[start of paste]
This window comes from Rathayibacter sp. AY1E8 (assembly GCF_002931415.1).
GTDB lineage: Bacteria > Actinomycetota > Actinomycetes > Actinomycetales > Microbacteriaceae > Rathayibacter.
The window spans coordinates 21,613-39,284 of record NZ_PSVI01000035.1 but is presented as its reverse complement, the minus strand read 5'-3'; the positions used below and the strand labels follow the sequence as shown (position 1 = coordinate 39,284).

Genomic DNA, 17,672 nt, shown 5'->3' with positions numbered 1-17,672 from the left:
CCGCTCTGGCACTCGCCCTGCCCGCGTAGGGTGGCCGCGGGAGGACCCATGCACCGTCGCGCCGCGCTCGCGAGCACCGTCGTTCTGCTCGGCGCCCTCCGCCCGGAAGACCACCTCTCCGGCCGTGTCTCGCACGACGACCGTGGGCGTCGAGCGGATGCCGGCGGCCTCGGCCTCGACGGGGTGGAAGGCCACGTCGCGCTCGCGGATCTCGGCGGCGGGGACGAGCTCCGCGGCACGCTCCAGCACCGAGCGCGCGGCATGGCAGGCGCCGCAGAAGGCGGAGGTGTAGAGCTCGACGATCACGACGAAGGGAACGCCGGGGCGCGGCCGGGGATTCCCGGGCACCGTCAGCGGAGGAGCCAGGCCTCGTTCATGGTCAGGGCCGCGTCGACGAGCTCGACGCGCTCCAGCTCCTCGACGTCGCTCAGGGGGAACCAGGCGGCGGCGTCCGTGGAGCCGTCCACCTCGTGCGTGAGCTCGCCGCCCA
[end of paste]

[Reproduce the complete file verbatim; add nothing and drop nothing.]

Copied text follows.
This window comes from Rathayibacter sp. AY1E8 (assembly GCF_002931415.1).
GTDB lineage: Bacteria > Actinomycetota > Actinomycetes > Actinomycetales > Microbacteriaceae > Rathayibacter.
The window spans coordinates 21,613-39,284 of record NZ_PSVI01000035.1 but is presented as its reverse complement, the minus strand read 5'-3'; the positions used below and the strand labels follow the sequence as shown (position 1 = coordinate 39,284).

Genomic DNA, 17,672 nt, shown 5'->3' with positions numbered 1-17,672 from the left:
CCGCTCTGGCACTCGCCCTGCCCGCGTAGGGTGGCCGCGGGAGGACCCATGCACCGTCGCGCCGCGCTCGCGAGCACCGTCGTTCTGCTCGGCGCCCTCCGCCCGGAAGACCACCTCTCCGGCCGTGTCTCGCACGACGACCGTGGGCGTCGAGCGGATGCCGGCGGCCTCGGCCTCGACGGGGTGGAAGGCCACGTCGCGCTCGCGGATCTCGGCGGCGGGGACGAGCTCCGCGGCACGCTCCAGCACCGAGCGCGCGGCATGGCAGGCGCCGCAGAAGGCGGAGGTGTAGAGCTCGACGATCACGACGAAGGGAACGCCGGGGCGCGGCCGGGGATTCCCGGGCACCGTCAGCGGAGGAGCCAGGCCTCGTTCATGGTCAGGGCCGCGTCGACGAGCTCGACGCGCTCCAGCTCCTCGACGTCGCTCAGGGGGAACCAGGCGGCGGCGTCCGTGGAGCCGTCCACCTCGTGCGTGAGCTCGCCGCCCA